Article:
Renaissance in Europe and Development of Science
India and European Colonialism
Colonialism and the Marathas
India: Social and Religious Reforms
Indian Struggle Against Colonialism
- Struggle before 1857
- The Freedom Struggle of 1857
- Background of Founding the Indian National Congress
- Foundation of the Indian National Congress
- 'Moderates' and 'Extremists'
- Armed Revolutionaries in India
- Mahatma Gandhi: Non-violent Resistance Movement
- Indian National Army (Azad Hind Sena)
- 'Quit India' Movement of 1942
Decolonisation to Political Integration of India
World Wars and India
World : Decolonisation
India Transformed - Part 1
India Transformed - Part 2
A voluntary international organisation of the countries which were once part of the British Empire and now are sovereign states is known as ‘British Commonwealth’ or simply ‘Commonwealth of Nations’. The idea behind establishing Commonwealth was to being the Governors and administrators together who had worked in the erstwhile colonies of the British empire. The objective was to achieve coherence in the political and administrative machinery by the exchange of the experience and ideas of these officers.
In 1917, Canada, Australia, South Africa, and New Zealand were given autonomy as integral states of the British Empire. In 1931, England declared a policy of granting autonomy to all its colonies, one by one. The British Parliament passed a statute known as ‘Statute of Westminster’. This statute approved the formation of the Commonwealth. As the tradition would have it, the British Queen or King is installed at the head of this organisation. The secretariat of the Commonwealth was established in London. Voluntary co-operation is the fundamental principle of the Commonwealth.
After the Second World War, the British colonies in Asia and Africa became independent. The commonwealth deserves credit for it to some extent. The opposition to British rule in the colonies and the altered international scenario made the disintegration of the British Empire inevitable. The establishment of the Commonwealth proved instrumental in giving momentum to anti-colonial movements in the colonies. Besides this, the ‘Commonwealth’ held to check the resentment with regard to granting freedom to the colonies that prevailed in some social strata in England. India’s decision to remain in the Commonwealth even after its independence added to the nullification of that resentment.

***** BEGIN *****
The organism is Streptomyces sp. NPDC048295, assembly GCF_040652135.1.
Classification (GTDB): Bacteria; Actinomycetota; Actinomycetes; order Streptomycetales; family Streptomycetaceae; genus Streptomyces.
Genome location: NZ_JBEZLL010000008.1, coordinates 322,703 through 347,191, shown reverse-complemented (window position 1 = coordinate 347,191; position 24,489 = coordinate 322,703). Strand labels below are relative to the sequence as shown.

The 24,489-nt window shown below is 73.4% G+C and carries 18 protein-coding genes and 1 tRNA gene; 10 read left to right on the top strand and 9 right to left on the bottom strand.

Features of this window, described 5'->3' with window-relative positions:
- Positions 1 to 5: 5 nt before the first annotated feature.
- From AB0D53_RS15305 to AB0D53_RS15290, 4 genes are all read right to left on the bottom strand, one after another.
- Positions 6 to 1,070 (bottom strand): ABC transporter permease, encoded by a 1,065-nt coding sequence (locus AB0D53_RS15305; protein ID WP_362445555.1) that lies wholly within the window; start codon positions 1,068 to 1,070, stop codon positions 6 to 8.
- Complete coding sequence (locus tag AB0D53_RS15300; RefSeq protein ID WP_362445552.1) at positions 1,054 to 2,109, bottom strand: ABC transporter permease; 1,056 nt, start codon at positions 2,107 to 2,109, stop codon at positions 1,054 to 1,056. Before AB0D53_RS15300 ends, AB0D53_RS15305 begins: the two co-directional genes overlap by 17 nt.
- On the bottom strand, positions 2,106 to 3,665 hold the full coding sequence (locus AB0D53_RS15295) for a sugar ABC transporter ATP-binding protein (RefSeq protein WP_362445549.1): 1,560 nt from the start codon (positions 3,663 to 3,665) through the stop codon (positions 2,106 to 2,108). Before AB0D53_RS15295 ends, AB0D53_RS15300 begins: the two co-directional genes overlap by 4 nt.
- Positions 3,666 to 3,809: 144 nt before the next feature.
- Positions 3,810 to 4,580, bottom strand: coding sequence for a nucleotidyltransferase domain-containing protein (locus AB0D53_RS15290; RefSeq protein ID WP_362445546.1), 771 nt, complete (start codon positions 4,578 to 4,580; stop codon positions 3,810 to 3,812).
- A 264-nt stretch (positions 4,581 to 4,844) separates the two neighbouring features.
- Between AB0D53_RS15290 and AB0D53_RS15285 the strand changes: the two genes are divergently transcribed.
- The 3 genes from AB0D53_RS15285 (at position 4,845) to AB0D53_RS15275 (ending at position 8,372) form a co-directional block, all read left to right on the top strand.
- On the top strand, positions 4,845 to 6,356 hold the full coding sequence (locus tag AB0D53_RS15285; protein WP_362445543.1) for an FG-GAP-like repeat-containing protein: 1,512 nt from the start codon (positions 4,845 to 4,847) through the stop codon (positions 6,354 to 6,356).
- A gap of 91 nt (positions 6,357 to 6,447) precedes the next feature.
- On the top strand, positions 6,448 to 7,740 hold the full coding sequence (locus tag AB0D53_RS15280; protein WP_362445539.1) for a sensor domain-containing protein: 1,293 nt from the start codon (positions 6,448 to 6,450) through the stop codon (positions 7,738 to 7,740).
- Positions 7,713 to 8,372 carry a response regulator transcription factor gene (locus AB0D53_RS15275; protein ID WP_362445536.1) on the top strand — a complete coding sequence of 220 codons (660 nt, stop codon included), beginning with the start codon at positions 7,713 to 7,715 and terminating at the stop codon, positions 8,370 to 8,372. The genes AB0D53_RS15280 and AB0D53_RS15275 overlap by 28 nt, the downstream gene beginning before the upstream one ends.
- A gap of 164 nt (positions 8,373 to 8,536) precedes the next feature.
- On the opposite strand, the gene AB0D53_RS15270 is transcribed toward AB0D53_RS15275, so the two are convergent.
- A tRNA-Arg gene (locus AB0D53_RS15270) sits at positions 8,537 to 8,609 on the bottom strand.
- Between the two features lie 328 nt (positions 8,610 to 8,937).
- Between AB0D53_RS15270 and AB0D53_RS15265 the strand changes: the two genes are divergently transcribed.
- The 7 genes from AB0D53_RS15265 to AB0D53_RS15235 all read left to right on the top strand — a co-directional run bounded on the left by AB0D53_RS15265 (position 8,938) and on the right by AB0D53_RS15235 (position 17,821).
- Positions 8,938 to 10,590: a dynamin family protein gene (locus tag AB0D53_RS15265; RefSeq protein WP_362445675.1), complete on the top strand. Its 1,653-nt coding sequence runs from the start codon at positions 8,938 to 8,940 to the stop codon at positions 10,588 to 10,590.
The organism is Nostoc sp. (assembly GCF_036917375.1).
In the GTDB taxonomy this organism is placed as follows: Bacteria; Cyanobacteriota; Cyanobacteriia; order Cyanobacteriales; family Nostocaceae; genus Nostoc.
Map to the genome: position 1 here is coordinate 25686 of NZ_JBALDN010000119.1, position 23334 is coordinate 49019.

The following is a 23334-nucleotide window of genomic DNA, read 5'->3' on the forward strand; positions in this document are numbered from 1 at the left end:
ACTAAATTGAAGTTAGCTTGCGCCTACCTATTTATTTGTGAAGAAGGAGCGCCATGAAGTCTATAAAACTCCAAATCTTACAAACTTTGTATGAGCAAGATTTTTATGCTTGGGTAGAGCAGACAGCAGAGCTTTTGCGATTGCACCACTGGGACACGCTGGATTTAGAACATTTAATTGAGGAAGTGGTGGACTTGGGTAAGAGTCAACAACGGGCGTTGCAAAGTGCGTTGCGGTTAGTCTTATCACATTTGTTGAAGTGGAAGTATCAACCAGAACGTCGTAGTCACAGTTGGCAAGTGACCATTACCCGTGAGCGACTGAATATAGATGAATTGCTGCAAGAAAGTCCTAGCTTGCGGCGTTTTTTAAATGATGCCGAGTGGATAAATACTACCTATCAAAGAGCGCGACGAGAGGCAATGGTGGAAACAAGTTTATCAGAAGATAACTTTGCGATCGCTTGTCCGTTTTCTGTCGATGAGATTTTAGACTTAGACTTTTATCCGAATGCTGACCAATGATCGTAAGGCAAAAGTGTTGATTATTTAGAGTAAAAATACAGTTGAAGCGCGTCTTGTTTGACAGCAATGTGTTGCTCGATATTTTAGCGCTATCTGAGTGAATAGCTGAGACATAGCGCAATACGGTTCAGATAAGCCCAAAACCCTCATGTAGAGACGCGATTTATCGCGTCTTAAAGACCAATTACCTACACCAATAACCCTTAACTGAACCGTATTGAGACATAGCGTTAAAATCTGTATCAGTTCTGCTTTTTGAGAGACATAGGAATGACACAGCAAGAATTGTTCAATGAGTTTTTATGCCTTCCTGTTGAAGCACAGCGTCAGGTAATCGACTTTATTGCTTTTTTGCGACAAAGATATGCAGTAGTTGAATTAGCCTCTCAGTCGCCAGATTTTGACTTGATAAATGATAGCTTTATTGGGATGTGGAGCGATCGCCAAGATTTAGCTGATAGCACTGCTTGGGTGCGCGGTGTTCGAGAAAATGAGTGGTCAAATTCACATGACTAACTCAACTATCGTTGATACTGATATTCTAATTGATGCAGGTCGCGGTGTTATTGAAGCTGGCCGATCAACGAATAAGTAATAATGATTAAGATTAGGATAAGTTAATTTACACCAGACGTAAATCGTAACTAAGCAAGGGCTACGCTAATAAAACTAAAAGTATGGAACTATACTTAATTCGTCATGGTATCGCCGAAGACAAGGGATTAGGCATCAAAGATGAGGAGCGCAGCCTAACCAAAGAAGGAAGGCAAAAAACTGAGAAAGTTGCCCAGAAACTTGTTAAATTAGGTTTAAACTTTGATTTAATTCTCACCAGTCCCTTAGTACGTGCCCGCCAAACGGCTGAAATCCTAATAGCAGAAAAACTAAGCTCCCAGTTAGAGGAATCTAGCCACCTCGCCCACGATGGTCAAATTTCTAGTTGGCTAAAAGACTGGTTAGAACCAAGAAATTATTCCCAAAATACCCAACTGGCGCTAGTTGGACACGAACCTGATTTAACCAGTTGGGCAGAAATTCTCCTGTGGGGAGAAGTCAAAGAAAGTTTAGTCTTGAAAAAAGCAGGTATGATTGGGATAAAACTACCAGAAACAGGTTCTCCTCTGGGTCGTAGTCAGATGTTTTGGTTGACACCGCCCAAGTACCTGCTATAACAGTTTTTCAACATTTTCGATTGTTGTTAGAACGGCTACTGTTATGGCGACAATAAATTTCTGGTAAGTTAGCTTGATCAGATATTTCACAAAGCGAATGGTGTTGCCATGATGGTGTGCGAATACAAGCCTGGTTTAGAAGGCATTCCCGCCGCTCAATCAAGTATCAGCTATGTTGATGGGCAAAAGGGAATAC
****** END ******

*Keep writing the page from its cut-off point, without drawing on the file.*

Commonwealth and India:
In 1948, in the Congress Session at Jaipur in Rajasthan, Pandit Nehru took the decision of joining ‘Commonwealth’. India became a member of the Commonwealth as an equal and sovereign state. The factors leading to this decision were in the situation that prevailed then. At that time England was the major supplier of arms and other defense material to India. England had granted the same facilities to India with regards to foreign exchange. Indian exported goods were partially free from the customs duty. More importantly, India had an open platform at Commonwealth to counter the malpropaganda by Pakistan against India. By considering all these things India became a member of the Commonwealth.
Apart from this India has always been at the forefront of the Commonwealth Games. The sports competitions modeled after Olympics competitions used to be held for amateur sportsmen in the British colonies under the name, ‘British Empire Games’. The idea of such games was introduced by Reverend Astley Cooper. Since 1950, these competitions came to be called as ‘Commonwealth Games’. Commonwealth Games were started at ‘Crystal palace’ to mark the coronation ceremony of King George V.
The Commonwealth Games of 1986 were of special significance. Thirty-two countries boycotted the games. These countries demanded that South Africa should change its racist policies. However, the United Kingdom did not pay any heed to this demand. Hence, Mr. Rajiv Gandhi, India’s Prime Minister declared a boycott. Now, in the 21st century, India has recorded a laudable performance in the Commonwealth Games.